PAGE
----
Archive for July, 2009

Markel: Valuation

July 13th, 2009 Comments off

But how to value Markel’s stock?

To value an insurance company is not an easy task. Insurance companies depend a lot of management’s quality:

Are they able to price adequately policies?

How exact are their loss estimates and their loss reserves?

Insurance companies are not such a leveraged risky business model as banks as we all had to learn in 2008 and 2009 but nevertheless management mistakes can wipe out the float or the company whole together.

Net earnings and their multiples are not very meaningful when you value an insurance company:

Earnings can be great if the company does not reserve properly for eventual future losses. When later losses hit the company, it has to record big losses or even becomes an endangered species.

So how to mesure the value of its float?

Markel measures itself by „book value/share”, its stockholder’s equity divided by the number of outstanding shares.

Let’s have a look at the price-to-book value ratio.

In normal times the stock market values a good insurer at 2 times book value. More can be a too rich valuation and less can hint at problems. Or a difficult market like today temporarely undervalues the true value of insurance companies.

Markel’s book value/share at the end of the first quarter 2009 was $ 222.14

It’s share price at present sits at $ 280 at present.

So if we simply assume the book value did not change until today, we get a price to book value ratio of 1.3.

Markel’s manegement is excellent. Markel views its shareholders as business partners. There has never been a significant stock dilution in the history of this company.

Growth in book value averages 10-15% over the long term

1.3 times book value/share to me seems an interesting price for an outstanding company like Markel Corp.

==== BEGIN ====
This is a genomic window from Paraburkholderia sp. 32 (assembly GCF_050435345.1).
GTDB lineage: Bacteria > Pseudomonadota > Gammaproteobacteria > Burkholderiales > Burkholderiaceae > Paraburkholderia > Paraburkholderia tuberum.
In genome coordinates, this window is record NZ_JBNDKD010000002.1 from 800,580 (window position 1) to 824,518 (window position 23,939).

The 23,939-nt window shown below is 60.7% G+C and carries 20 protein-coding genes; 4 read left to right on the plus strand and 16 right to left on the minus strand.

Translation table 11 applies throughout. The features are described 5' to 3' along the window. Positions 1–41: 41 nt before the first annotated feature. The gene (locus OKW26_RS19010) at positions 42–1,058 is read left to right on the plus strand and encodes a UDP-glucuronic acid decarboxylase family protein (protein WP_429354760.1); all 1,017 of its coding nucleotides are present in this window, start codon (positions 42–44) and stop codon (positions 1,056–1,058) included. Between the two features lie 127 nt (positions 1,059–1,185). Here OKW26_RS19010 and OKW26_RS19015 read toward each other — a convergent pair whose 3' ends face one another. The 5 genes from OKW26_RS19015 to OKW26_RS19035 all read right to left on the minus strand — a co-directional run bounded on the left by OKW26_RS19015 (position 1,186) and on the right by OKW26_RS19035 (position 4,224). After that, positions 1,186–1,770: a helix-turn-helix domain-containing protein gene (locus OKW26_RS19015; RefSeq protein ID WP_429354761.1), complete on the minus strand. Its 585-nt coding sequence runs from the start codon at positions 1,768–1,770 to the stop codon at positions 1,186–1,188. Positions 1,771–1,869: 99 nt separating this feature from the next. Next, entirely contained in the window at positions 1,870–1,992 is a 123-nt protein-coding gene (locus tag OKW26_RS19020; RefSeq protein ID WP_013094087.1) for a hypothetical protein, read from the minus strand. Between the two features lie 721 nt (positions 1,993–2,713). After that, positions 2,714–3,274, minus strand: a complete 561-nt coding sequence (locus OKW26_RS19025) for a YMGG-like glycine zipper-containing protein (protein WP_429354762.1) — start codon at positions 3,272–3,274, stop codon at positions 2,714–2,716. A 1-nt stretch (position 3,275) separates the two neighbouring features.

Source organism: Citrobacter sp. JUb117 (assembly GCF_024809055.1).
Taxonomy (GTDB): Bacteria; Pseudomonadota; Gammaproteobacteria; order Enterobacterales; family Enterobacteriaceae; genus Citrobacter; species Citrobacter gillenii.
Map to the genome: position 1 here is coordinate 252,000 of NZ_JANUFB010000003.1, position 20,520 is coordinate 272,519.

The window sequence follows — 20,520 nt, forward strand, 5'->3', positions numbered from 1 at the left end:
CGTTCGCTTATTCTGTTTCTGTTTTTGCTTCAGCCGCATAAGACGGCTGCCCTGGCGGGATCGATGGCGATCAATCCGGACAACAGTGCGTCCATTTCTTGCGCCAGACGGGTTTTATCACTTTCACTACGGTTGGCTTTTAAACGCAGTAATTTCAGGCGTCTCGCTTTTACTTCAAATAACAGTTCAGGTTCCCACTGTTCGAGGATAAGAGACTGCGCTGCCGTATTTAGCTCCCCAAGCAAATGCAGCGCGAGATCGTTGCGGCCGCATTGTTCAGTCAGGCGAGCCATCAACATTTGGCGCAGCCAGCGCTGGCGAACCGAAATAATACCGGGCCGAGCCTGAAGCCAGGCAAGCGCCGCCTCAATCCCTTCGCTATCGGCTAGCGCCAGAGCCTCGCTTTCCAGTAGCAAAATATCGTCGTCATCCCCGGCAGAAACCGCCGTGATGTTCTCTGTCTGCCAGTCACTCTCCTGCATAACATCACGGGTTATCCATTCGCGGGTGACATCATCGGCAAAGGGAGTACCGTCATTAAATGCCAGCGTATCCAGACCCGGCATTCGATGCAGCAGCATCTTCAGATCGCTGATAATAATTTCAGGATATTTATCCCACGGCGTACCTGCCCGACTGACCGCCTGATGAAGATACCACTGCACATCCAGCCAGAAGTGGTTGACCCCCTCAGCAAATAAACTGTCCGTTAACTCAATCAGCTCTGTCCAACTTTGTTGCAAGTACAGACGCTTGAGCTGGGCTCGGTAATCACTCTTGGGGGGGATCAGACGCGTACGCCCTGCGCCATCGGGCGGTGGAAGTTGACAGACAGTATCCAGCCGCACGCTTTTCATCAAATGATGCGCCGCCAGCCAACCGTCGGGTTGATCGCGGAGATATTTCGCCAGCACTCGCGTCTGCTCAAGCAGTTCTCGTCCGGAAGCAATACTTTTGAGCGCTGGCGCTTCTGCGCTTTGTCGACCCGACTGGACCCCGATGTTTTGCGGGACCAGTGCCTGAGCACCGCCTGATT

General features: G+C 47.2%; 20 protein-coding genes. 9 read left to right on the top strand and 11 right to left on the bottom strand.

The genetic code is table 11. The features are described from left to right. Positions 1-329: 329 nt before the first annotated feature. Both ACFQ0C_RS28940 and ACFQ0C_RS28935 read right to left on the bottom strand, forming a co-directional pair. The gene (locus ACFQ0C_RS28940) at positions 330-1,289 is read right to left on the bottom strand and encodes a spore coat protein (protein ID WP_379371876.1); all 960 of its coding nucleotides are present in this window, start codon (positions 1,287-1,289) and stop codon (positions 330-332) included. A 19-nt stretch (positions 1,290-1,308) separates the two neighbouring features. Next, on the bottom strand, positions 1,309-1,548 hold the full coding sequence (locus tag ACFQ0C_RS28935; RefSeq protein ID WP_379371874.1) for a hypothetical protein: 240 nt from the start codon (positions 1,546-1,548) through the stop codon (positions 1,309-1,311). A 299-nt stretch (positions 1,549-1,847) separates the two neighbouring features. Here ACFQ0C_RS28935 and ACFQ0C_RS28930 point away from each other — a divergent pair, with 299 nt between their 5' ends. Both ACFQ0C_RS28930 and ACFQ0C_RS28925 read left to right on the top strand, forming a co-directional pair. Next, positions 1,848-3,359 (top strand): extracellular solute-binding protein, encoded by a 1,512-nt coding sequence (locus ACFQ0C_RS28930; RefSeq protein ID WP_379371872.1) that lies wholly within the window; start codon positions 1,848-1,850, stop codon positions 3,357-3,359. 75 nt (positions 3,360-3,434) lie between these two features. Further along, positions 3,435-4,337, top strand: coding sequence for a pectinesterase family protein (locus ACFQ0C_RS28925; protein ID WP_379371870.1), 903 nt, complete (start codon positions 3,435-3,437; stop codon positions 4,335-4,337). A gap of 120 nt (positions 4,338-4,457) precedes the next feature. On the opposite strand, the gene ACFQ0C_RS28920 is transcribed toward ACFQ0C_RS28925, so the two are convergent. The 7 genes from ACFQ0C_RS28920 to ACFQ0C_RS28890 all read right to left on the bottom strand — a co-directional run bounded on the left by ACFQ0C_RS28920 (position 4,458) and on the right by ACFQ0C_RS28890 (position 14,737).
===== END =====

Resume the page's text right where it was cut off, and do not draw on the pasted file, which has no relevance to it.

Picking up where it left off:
What do you think?

How does Markel invest?

July 4th, 2009 Comments off

They invest obviously in what they know best and so they have a high percentage invested in insurance companies.

As their equity investment criteria are very similar to those of Berkshire it certainly does not come as a surprise that their biggest investment is in Berkshire stock itself.

For more details on their holdings watch their latest SEC 13F Filing (date May 2009).

As Markel’s general goal is „to earn consistent underwriting profits and superior investment returns to build shareholder value” (Markel Annual Report 2008) they aim for an average annual return of at least 15% on their equity portfolio over the long term.

But obviously this all didn’t work well in 2008. As most of us they did not expect a market decline of this magnitude.

Markel’s return on its equity investment portfolio was – 34%. They went heavely down but still managed to outperform the S&P 500 index.

As they put it in their Annual Report: „The best thing we can say about 2008 is that it is over!”

But they believe that the insurance markets will improve beginning in 2009. „Unprofitable companies have to go out of business some day (with government help or without)”.

And they are rather bullish for the equity markets for the next decade seen the performance of the last ten years!

They know that the average historical performance of the S&P 500 index over the last 100 years was 11% (dividends reinvested) and there were always extended periods of flat or negative markets. So simply put stocks will not stay flat forever.

…. continues ….

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